much of it wasted on wrong turns,
back roads riddled by ruts.
I had adventures
I never would have known
if I proceeded as the crow flies.
Super highways are so sure
of where they are going:
they arrive too soon. A straight line isn’t always
the shortest distance
between two people.
Sometimes I act as though
I’m heading somewhere else
I narrow the gap between you and me.
I’m not sure I’ll ever
know the right way, but I don’t mind
getting lost now and then.
Maps don’t know everything.
In 1972 I was still going out with Bill, someone I’d known since my second year at University. We broke up and got back together again on countless occasions, mainly because he was a Gemini. He always thought the grass was greener on the other side, until he got there and decided he actually preferred being with me. I, on the other hand, had little self-esteem or self-confidence, thought I had to have a guy around to show I was part of the in-crowd – because I was terrified of being an outsider – and put up with this bizarre behaviour. El Stupido and mad, quite mad. But I was young.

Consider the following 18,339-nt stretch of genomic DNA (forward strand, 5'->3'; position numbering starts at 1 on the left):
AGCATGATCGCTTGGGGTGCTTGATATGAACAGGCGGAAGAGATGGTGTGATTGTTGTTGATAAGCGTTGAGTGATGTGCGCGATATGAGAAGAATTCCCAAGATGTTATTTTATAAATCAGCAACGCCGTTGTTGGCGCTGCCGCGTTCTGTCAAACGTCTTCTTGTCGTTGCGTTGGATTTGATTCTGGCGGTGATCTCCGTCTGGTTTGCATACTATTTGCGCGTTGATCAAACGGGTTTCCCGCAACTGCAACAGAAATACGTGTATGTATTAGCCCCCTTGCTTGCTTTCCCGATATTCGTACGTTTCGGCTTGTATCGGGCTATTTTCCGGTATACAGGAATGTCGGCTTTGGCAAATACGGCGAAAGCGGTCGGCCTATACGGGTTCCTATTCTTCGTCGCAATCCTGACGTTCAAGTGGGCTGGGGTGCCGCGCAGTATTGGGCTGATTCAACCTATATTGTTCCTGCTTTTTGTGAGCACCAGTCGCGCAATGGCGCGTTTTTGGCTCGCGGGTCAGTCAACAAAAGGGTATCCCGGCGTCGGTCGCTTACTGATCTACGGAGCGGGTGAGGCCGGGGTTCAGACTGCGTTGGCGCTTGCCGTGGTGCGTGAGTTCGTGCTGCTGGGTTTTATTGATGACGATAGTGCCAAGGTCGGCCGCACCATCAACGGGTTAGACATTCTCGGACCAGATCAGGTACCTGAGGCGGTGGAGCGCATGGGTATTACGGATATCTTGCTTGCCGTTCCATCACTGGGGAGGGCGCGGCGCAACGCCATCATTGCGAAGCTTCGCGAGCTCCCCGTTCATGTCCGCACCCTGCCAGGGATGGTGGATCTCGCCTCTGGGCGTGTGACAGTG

I’d split up again with Bill (story of our relationship) just before he went to Israel but he phoned me from there to ask me to join him as he was lonely. And I was soppy enough to agree, much to the disgust of my friend at the office where I was working. What can I say? She was quite right, but I was too stupid and insecure to say no. Plus I was getting bored where I was working and resentful at their refusal to give me a pay increase. So I contacted the people who organised kibbutz visits, got the name of the kibbutz where I was to work – Eilon – as well as my flight tickets and I was all prepared to hoof it to the unknown because it sounded interesting.
Things got a bit derailed before I left though. I had met Jack through one of my flatmates and we were casual friends for a while but then suddenly clicked at a party for – wait for it – my departure to Israel to join Bill! As Jack had already booked also to go to Israel to work on a kibbutz but a bit later, we decided to suspend our relationship until after we were both back in the UK. Once the Israeli adventures were over for both of us, we intended to head off to Australia which, as I’ve written about in an earlier post, we eventually did in autumn 1972.